About halfway through ‘The Ritual,’ Luke and the others find an abandoned tent that belonged to Anna Erikson, a woman who went missing in 1984. While this mystery is never solved, it does engage our imagination: What happened to Anna? Did she escape the forest? Did Moder kill her? Or did she join the cult and worship Moder? It may be possible that the villager who explains to Luke who Moder is Anna. Either way, the ambiguity behind the mystery helps reinforce the fact that Moder has been active for a very long time.

It’s important to note that this mystery is a small one, and not important to the plot. Had it been the main focus of the story, where Luke and the others heading to the forest to find this woman, then it would need to be solved.

Consider hearing something horrible instead of seeing it

It’s common to hear a monster in a creature feature long before it’s seen, and for good reason: Hearing an unearthly beast allows the reader’s/viewer’s imaginations to run wild, and making them lean close the screen or the page in hopes of catching even the smallest glimpse of the monster. However, using sound instead of visuals can also be effective in many other situations. In ‘The Ritual,’ it’s used to chilling effect when Phil is dragged upstairs where we hear him shrieking. We don’t see what’s going on, which makes us wonder what’s terrifying him so much. Torture devices? Other captives who fought back and were mutilated? A big, fat, naked man trying to seduce him?

By leaving something unseen, even if it’s not a monster, you can turbocharge your audience’s imagination… and make their skin crawl as they debate whether they want to see the unseen horror or not.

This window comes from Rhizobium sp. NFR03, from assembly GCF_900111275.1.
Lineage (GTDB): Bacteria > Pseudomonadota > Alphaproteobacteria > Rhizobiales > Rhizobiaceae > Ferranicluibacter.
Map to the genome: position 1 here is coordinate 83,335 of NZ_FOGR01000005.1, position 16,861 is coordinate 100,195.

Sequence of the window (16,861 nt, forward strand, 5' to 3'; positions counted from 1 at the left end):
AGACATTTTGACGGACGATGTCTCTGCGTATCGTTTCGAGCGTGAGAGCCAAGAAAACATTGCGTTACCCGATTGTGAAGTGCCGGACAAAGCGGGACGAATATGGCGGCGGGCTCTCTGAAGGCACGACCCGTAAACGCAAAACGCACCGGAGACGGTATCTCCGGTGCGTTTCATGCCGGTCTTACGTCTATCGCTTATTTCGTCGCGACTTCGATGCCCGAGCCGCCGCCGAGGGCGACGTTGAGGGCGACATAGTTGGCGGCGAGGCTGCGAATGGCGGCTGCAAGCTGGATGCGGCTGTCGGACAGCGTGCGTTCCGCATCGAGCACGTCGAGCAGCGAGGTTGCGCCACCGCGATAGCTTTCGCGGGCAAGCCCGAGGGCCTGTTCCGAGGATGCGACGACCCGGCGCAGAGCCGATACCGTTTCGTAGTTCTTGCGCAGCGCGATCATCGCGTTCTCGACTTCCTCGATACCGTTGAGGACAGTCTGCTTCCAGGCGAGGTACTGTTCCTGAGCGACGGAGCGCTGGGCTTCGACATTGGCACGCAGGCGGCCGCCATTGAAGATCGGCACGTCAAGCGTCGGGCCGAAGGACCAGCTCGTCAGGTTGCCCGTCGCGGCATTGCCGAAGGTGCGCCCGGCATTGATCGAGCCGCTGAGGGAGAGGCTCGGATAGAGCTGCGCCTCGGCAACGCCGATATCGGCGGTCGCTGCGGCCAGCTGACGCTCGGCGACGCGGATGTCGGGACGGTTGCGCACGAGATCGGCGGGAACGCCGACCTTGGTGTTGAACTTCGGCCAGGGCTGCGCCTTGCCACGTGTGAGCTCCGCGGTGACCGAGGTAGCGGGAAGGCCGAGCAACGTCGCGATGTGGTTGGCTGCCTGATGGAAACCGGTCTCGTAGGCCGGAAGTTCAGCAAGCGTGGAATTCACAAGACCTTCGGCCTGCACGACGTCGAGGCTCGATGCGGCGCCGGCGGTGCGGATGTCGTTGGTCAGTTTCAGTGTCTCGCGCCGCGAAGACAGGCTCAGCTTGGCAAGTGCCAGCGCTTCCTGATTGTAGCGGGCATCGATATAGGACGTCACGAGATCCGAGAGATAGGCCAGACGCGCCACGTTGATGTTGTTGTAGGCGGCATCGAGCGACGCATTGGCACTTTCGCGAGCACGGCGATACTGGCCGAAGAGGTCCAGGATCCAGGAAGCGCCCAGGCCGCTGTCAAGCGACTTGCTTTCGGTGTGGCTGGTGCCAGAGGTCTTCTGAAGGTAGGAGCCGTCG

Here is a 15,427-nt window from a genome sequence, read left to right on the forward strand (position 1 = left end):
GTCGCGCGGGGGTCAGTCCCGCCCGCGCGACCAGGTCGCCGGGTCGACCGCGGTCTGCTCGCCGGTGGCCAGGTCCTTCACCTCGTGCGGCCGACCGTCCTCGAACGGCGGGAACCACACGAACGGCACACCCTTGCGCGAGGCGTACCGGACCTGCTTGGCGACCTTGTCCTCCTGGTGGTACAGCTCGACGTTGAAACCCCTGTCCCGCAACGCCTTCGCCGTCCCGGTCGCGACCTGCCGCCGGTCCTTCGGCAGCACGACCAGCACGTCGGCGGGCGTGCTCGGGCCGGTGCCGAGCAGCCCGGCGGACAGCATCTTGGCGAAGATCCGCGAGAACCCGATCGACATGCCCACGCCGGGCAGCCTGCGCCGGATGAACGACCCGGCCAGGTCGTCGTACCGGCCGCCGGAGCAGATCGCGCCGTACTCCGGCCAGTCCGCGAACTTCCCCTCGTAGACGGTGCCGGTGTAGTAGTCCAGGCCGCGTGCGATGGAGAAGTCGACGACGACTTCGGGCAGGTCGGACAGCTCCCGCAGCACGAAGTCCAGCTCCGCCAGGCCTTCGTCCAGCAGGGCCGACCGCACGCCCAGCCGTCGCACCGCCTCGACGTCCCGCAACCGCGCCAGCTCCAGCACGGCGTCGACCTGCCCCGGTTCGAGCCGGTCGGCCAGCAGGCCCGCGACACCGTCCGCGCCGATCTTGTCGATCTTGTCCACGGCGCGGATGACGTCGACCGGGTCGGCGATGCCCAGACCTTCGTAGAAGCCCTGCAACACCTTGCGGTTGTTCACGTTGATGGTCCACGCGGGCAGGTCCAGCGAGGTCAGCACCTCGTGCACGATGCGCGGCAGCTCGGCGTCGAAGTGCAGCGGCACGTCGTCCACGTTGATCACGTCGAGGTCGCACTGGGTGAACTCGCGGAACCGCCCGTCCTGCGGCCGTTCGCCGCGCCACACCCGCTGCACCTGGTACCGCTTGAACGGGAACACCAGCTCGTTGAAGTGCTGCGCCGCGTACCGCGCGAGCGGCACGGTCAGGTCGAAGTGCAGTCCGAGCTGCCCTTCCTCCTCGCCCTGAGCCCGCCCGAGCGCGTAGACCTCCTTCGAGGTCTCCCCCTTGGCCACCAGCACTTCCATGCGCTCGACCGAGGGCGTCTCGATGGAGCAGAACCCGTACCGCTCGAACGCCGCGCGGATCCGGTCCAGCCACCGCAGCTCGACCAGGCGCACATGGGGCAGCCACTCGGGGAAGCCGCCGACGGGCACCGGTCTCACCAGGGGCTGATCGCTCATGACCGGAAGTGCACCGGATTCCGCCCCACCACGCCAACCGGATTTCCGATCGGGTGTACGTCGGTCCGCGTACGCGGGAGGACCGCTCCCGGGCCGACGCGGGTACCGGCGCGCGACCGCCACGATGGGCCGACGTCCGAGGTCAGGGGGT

Consider having your characters sacrifice something for their freedom

In many stories where a character has to escape a location (a cell, a locked room, etc.) they manage to get out of their restraints without any pain. But if you want to turn up the tension, and make your audience squirm, consider having your characters sacrifice something to achieve that freedom. Here, Luke has to sacrifice his thumb by breaking it in order to free himself from his bindings.

Part of fiction’s appeal is imagining ourselves in the place of our heroes and imagining us accomplishing what they do, escaping from impossible situations included. Why not make them squirm by having them wonder if they’d be able to sacrifice a body part to escape. Would they be willing to break their arm? Lose an ear? How about an eye?

Consider having your final confrontation be a battle of wills, not physical strength

In my opinion, the most interesting thing ‘The Ritual’ changes from the book is the final showdown between Luke and Moder. In the book’s climax, the two collide in a van, and Luke drives her off with a pocketknife. Here, however, Moder tries to force Luke to worship her, presumably so she can continue to live from the strength of his prayers. In a physical fight, Luke is no match for Moder, but she’s in a difficult situation: if she kills Luke, she loses her last chance of getting a follower. Thus, Luke finally gains his resolve and refuses to kneel. And thanks to an axe-to-the-face moment, he manages to defeat Moder: not by killing her, but by leaving her powerless, alone, and trapped in a prison she cannot leave.

It’s a fascinating twist on the standard climax of having hero and monster fight in a duel to the death. Here, both parties survive, but Luke is still the winner. ‘The Ritual’ is proof that not every confrontation needs to involve weapons, fists, and pitting strength against strength. Sometimes the most amazing duels are fought with words and wills, where even the weakest in body can stand up to the biggest of bullies.

The takeaway

When writing a story about monsters, a good way to quickly suck viewers in is to start off with a familiar plot, only to quickly swerve into horror territory, setting up a story where the main character has to learn to stand up for himself and face his fears while dealing with injured companions who make things worse for everyone due to their stubbornness, creepy mysteries that they’ll never solve, unseen horrors that he doesn’t want to face, enduring great pain to gain freedom from captivity, and facing the beast and defeating it with courage and their will instead of weapons and strength.

BONUS: When all else fails, punch the evil old woman